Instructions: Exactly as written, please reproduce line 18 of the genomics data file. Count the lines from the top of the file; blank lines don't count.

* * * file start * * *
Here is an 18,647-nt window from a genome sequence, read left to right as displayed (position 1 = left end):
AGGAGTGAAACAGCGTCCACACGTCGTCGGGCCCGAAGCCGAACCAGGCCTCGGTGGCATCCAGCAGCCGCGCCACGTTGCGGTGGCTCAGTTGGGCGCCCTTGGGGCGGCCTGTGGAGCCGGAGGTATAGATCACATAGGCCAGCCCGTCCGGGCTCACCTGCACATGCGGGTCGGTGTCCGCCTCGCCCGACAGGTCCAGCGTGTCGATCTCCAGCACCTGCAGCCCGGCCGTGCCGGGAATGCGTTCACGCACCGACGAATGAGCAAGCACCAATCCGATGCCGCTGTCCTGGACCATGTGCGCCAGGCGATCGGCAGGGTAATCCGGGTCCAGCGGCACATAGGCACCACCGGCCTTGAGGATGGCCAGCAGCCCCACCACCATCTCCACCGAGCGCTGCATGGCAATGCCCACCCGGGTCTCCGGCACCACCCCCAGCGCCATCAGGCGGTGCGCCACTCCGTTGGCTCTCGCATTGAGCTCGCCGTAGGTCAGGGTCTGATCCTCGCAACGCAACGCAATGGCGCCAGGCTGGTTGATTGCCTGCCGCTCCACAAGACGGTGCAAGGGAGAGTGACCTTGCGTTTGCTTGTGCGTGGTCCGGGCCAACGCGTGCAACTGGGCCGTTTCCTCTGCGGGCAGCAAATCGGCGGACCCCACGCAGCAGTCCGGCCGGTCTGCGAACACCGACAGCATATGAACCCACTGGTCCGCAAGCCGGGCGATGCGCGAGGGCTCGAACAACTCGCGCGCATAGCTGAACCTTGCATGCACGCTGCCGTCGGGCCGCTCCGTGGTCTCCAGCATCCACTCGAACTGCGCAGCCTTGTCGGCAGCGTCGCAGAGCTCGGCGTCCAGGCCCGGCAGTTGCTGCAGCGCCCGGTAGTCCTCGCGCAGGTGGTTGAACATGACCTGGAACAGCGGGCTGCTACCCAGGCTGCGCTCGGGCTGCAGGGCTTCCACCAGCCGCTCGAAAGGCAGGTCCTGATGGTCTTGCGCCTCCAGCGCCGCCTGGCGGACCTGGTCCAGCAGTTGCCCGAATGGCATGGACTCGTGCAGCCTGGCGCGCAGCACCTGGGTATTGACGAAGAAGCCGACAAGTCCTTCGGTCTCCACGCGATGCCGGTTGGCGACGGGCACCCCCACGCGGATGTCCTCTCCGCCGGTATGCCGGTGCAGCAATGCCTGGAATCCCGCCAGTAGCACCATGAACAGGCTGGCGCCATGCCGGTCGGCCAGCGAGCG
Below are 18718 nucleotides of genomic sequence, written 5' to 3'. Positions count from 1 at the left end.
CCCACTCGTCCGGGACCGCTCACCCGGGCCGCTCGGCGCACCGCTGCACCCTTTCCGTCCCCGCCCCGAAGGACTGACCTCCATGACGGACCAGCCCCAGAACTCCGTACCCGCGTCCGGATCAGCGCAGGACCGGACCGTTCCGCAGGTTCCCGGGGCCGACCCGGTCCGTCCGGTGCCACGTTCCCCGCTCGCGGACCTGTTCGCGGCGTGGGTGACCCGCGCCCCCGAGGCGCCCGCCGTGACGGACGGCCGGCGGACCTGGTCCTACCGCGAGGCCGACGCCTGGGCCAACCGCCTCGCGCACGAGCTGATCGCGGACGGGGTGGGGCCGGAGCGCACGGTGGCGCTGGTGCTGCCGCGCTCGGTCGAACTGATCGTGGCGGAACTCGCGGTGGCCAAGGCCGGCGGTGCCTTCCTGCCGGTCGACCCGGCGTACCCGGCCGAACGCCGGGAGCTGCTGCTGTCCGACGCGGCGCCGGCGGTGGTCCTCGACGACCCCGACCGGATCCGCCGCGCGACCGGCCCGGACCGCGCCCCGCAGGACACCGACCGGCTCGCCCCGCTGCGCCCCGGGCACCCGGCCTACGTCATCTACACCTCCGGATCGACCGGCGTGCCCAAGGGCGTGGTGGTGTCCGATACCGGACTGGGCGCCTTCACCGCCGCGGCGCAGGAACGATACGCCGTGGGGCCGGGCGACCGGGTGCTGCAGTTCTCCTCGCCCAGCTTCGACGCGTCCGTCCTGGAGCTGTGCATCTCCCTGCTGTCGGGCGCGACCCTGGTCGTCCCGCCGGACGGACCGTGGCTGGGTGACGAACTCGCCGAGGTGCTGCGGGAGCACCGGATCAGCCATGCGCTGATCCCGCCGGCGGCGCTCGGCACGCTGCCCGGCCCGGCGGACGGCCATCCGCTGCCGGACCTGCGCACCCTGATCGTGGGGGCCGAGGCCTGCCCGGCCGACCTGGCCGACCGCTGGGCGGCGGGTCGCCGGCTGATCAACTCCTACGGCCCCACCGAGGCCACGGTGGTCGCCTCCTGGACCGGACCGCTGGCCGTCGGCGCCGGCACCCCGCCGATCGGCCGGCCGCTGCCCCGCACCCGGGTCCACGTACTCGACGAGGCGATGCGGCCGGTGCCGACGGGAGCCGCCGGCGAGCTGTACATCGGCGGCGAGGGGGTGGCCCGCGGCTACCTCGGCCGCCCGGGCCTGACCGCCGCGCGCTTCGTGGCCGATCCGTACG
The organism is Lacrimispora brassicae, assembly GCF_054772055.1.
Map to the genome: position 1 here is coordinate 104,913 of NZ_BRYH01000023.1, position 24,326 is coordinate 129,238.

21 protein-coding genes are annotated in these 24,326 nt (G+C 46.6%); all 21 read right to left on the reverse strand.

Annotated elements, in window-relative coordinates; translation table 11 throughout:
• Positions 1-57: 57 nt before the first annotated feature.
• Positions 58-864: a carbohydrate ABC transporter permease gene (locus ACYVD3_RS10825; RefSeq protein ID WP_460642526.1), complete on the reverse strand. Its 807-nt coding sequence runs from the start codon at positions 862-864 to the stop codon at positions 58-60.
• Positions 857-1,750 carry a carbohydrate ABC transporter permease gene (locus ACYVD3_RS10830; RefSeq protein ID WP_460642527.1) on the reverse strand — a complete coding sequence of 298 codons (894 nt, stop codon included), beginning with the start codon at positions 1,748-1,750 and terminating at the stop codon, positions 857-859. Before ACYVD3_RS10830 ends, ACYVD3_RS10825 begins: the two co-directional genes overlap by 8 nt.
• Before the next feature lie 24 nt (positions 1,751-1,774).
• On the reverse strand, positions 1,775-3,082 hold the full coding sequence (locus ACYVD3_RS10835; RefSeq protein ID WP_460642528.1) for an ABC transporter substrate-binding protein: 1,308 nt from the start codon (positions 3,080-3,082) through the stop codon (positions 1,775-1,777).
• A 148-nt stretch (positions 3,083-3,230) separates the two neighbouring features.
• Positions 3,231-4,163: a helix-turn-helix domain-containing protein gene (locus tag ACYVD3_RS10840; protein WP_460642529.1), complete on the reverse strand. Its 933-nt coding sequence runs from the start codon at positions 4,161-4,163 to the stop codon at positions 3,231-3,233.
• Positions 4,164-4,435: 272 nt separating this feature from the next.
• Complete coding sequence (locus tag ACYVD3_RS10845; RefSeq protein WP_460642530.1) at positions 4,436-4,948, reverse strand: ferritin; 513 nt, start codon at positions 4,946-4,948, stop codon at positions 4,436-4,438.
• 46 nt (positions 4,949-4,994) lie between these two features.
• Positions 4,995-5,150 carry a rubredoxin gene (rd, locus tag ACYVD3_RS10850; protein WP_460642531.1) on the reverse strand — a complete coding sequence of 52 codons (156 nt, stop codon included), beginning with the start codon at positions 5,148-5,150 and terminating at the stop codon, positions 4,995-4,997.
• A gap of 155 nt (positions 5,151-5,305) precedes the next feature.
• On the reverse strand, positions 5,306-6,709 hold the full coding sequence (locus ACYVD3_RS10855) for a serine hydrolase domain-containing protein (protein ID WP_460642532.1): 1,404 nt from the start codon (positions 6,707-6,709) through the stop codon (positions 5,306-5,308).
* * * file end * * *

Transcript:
• 46 nt (positions 4,949-4,994) lie between these two features.